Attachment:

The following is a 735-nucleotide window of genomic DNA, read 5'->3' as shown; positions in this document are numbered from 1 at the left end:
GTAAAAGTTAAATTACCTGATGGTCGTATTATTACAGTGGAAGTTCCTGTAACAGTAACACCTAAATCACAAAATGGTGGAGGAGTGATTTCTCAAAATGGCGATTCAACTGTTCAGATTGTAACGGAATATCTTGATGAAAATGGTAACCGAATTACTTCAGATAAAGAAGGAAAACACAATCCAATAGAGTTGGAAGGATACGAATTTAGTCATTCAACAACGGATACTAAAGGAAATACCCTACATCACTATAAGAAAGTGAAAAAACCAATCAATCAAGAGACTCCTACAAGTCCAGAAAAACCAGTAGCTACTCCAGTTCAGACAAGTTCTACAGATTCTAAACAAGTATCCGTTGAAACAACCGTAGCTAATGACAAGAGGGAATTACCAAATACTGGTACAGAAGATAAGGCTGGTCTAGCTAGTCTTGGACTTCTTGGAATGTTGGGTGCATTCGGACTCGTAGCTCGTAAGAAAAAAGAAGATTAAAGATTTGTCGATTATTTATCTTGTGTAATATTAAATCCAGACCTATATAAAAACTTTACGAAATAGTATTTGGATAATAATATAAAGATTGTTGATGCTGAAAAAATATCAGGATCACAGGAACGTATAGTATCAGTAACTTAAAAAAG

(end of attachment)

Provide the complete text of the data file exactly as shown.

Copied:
The following is a 735-nucleotide window of genomic DNA, read 5'->3' as shown; positions in this document are numbered from 1 at the left end:
GTAAAAGTTAAATTACCTGATGGTCGTATTATTACAGTGGAAGTTCCTGTAACAGTAACACCTAAATCACAAAATGGTGGAGGAGTGATTTCTCAAAATGGCGATTCAACTGTTCAGATTGTAACGGAATATCTTGATGAAAATGGTAACCGAATTACTTCAGATAAAGAAGGAAAACACAATCCAATAGAGTTGGAAGGATACGAATTTAGTCATTCAACAACGGATACTAAAGGAAATACCCTACATCACTATAAGAAAGTGAAAAAACCAATCAATCAAGAGACTCCTACAAGTCCAGAAAAACCAGTAGCTACTCCAGTTCAGACAAGTTCTACAGATTCTAAACAAGTATCCGTTGAAACAACCGTAGCTAATGACAAGAGGGAATTACCAAATACTGGTACAGAAGATAAGGCTGGTCTAGCTAGTCTTGGACTTCTTGGAATGTTGGGTGCATTCGGACTCGTAGCTCGTAAGAAAAAAGAAGATTAAAGATTTGTCGATTATTTATCTTGTGTAATATTAAATCCAGACCTATATAAAAACTTTACGAAATAGTATTTGGATAATAATATAAAGATTGTTGATGCTGAAAAAATATCAGGATCACAGGAACGTATAGTATCAGTAACTTAAAAAAG